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            The Senate unanimously approved Senate Bill 792, which would amend First Class Township Code to update references concerning property maintenance codes, reserved powers, and the Uniform Construction Code. This bill would also amend the First Class Township Code to align the code with similar changes made in other city, township and borough codes.

Similar legislation (Senate Bill 793) would apply to the Second Class Township Code. Senate Bill 792 now goes to the House’s Local Government Committee.

 

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The Senate unanimously approved Senate Bill 793, which would amend the Second Class Township Code to update references in the code concerning property maintenance codes, reserved powers and the Uniform Construction Code. This bill clarifies that second class townships are subject to the Pennsylvania Construction Code.

Similar legislation (SB 792) would to apply to the First Class Township Code. Senate Bill 793 now goes to the House’s Local Government Committee.

 

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The Senate unanimously approved Senate Bill 811, which would provide for the capital budget for the 2015-2016 fiscal year. This legislation would authorize the maximum spending of $1.29 billion. This amount is the maximum amount of debt that the Commonwealth is allowed to incur for the 2015-2016 fiscal year while providing for capital projects.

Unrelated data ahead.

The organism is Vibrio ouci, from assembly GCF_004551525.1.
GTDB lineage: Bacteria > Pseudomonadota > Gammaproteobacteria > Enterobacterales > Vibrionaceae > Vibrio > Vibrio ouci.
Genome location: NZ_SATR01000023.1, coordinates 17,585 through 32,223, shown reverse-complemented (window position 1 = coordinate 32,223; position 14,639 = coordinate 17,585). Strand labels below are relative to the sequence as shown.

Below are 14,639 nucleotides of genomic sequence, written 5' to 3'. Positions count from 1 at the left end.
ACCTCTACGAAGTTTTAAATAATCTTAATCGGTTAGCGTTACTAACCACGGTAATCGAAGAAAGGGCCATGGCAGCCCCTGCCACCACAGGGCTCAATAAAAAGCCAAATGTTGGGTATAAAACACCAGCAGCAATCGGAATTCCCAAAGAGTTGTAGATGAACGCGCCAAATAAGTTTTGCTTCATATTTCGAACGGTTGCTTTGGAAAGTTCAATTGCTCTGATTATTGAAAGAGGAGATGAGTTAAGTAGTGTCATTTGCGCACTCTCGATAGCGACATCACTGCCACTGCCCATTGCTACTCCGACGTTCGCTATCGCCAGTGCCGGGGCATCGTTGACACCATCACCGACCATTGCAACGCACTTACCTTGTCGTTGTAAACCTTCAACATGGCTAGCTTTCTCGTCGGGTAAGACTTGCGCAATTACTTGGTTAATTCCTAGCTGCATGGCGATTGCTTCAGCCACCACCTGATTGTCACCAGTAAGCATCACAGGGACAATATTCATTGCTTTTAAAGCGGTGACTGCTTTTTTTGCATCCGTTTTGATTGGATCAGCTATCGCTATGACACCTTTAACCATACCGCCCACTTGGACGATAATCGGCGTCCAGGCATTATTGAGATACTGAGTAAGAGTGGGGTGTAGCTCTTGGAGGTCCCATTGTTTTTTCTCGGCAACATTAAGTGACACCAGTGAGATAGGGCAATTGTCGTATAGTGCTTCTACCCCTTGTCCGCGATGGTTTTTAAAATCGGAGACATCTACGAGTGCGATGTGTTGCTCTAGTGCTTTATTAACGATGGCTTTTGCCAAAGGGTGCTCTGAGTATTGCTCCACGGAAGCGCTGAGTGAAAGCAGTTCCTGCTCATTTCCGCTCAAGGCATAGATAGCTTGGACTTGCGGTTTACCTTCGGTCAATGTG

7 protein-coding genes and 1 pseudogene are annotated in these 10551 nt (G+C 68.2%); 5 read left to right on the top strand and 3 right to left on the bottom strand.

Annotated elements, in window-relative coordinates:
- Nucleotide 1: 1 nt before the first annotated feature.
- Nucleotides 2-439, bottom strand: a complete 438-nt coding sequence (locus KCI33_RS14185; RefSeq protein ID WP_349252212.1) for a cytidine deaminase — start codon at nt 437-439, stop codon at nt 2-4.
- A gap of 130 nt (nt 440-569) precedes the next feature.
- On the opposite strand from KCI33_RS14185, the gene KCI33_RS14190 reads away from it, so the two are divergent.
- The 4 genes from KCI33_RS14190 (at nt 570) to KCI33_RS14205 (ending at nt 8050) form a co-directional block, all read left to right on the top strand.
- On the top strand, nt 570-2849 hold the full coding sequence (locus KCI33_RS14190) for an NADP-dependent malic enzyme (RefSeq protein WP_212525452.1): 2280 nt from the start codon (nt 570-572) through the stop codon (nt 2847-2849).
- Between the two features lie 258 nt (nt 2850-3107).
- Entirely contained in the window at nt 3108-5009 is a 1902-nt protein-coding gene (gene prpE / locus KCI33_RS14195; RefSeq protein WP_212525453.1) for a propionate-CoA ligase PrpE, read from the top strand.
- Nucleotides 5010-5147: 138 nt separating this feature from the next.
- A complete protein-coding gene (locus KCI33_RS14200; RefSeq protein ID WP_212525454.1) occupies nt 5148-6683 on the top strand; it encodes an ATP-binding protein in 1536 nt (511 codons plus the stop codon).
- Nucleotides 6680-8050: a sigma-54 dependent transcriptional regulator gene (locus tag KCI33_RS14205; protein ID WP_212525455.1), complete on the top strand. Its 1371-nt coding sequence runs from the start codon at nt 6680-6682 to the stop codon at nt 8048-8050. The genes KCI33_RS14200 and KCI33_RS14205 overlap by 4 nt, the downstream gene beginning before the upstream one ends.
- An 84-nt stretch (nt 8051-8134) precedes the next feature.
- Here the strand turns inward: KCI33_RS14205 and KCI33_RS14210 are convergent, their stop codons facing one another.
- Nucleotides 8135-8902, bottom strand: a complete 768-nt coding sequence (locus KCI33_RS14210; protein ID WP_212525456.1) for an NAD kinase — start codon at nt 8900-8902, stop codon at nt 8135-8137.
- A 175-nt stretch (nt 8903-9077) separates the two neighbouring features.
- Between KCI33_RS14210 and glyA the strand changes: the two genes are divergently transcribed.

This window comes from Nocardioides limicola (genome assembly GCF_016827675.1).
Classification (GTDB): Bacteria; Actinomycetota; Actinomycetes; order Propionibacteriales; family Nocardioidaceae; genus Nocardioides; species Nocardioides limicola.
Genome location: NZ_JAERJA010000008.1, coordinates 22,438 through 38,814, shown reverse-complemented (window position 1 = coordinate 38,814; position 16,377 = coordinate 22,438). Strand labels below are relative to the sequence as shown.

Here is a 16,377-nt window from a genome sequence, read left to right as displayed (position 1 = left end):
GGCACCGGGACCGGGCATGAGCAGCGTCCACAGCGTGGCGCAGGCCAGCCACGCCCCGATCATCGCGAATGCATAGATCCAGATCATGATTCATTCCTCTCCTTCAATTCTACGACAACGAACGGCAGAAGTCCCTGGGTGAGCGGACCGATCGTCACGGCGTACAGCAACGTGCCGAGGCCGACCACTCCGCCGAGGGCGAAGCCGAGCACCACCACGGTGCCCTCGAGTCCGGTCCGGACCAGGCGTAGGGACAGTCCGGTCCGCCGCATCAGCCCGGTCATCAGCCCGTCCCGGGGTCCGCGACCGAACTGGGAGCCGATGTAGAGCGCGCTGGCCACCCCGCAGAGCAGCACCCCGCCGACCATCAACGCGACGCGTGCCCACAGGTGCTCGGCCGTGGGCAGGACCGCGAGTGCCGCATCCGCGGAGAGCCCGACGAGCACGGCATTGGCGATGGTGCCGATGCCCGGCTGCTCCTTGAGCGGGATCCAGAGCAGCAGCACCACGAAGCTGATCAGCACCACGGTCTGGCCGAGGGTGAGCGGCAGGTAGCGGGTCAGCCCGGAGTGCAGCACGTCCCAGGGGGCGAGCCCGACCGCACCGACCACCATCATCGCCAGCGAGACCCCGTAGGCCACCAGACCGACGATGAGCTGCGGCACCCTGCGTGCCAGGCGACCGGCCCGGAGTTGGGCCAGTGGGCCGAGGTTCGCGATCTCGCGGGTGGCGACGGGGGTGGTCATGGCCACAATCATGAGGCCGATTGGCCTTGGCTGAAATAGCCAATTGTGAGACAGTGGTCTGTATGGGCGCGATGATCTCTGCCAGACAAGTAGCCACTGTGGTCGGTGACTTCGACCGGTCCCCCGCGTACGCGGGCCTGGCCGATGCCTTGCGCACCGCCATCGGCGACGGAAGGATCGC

The bill now goes to the House’s Appropriation Committee.

 

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The Senate unanimously approved Senate Bill 812, which appropriates $54 million from the General Fund to the Department of State. The legislation makes appropriations from the State Board of Medicine, the State Board of Osteopathic Medicine, the State Board of Podiatry, and the Athletic Commission Augmentation Account for the 2015-2016 fiscal year.

The bill was enacted as Act 1A of 2015.

 

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            The Senate unanimously approved Senate Bill 813, which appropriate $72 million from the Workmen’s Compensation Administration Fund to the Department of Labor and Industry and the Department of Community and Economic Development. This legislation also transfers $3 million to the Uninsured Employers Guaranty Fund for the 2015-2016 fiscal year.

The bill was enacted as Act 9A of 2015.